Why are women underrepresented in the ranks of tenured faculty? The reason isn’t lower productivity, according to a new study presented 17 August at the annual meeting of the American Sociological Association. Women received tenure less often than men with equal productivity in three disciplines studied by Kate Weisshaar, a Ph.D. student in sociology at Stanford University in Palo Alto, California.
Weisshaar tracked the careers and productivity of scholars who were assistant professors of computer science, sociology, and English at research universities between 2000 and 2004. Comparing equally productive men and women 10 years later, she found that more of the men had won tenure. In computer science and sociology, the discrepancies were “highly significant,” Weisshaar says, quoted at Inside Higher Ed. “It’s not that we need to make women more productive. It’s that we need to change the processes.”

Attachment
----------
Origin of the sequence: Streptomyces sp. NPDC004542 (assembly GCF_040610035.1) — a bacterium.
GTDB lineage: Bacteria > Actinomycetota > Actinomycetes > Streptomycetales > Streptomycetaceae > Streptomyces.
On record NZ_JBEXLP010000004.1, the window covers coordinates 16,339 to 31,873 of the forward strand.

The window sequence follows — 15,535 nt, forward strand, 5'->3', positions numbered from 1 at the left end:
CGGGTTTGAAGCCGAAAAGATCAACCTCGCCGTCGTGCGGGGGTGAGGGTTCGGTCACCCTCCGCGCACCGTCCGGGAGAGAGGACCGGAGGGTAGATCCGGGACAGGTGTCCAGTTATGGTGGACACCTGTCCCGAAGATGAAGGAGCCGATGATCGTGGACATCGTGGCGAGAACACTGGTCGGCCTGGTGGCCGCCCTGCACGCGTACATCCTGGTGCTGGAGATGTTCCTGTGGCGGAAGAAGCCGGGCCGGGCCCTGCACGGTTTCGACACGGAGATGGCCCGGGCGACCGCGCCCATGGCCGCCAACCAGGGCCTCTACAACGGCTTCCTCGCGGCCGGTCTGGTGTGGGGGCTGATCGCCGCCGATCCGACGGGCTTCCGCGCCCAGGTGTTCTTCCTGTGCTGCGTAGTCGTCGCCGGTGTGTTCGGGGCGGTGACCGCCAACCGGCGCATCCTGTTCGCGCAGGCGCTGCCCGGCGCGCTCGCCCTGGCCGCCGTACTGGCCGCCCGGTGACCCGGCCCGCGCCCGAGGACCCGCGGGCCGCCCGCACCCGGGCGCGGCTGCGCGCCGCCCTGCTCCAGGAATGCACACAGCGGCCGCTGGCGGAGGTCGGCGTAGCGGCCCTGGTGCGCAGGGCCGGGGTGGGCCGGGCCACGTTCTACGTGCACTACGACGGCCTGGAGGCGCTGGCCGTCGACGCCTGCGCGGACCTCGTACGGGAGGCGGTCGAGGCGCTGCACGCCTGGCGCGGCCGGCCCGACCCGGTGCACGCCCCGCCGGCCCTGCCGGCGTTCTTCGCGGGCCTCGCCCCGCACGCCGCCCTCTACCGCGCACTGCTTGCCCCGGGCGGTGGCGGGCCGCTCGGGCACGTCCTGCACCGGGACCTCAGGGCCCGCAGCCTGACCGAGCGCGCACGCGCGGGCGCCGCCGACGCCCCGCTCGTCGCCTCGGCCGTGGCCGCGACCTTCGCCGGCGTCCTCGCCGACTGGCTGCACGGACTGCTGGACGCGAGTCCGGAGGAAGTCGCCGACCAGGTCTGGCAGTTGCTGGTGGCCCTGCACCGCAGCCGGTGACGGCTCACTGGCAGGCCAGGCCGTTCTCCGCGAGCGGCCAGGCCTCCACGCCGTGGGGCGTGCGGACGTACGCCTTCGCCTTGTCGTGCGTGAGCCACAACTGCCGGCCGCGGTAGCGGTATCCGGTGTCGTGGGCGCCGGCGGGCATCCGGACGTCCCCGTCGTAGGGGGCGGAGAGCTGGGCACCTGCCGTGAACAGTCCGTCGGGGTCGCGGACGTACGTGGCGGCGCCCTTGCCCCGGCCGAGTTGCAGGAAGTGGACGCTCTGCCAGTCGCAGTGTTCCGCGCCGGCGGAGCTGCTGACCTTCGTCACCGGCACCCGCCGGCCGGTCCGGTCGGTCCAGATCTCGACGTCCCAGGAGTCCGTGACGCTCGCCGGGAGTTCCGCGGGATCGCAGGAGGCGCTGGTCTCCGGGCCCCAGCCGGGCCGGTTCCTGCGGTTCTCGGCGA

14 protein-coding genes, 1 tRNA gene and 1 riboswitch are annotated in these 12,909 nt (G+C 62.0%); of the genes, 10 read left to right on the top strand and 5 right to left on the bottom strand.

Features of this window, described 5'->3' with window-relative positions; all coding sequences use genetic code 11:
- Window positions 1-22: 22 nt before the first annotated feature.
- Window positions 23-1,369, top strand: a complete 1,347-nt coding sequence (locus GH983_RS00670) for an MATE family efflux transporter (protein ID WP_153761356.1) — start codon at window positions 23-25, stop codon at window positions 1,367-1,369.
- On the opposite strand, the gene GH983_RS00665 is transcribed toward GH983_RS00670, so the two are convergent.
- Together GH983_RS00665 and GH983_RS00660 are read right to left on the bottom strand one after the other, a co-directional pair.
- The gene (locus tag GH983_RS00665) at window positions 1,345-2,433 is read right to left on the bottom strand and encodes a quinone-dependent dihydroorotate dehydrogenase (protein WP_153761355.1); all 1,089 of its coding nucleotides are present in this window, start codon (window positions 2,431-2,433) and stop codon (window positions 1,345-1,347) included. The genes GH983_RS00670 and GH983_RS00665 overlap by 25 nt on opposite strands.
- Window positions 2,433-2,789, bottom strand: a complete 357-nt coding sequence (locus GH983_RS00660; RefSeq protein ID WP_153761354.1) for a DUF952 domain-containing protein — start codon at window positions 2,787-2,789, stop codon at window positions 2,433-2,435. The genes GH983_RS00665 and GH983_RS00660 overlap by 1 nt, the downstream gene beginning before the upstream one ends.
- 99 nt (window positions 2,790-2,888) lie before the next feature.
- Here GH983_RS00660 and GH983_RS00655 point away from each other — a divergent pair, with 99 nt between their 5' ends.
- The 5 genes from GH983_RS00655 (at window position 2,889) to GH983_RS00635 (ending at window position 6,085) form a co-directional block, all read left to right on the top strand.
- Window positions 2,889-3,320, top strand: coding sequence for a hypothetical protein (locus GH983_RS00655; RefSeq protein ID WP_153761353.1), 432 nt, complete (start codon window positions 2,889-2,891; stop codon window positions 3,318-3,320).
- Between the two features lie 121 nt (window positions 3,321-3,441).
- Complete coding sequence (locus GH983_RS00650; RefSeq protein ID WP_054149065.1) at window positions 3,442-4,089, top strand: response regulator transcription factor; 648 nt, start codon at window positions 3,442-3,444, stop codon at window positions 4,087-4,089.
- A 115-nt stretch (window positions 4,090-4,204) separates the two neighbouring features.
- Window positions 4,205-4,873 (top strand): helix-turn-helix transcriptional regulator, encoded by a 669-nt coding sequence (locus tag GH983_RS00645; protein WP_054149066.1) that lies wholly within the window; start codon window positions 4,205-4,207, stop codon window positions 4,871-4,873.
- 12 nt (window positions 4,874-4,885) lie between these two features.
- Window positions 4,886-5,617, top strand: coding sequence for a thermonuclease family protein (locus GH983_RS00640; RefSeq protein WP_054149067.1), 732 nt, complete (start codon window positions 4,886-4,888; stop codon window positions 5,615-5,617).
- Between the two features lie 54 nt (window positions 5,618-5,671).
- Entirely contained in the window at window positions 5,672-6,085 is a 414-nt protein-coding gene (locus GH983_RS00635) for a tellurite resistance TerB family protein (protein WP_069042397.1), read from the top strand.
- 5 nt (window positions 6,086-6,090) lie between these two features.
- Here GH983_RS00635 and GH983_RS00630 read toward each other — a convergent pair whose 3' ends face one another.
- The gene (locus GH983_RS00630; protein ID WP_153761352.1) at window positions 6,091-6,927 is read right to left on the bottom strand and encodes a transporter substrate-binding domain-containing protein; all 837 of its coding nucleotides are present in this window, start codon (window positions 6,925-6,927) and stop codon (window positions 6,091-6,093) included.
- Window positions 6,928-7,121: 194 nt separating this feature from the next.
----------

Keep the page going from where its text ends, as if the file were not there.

It’s not that we need to make women more productive. It’s that we need to change the processes.
“Depressing” is how the session chair characterized Weisshaar’s findings, the article reports—but also informative. When women preform as well as men, they receive fewer rewards. The problem, therefore, is not in the women. And while Weisshaar’s findings apply only to those three fields, there’s no reason to believe that other disciplines where women are underrepresented at the highest levels treat women any more fairly than the disciplines Weisshaar studied.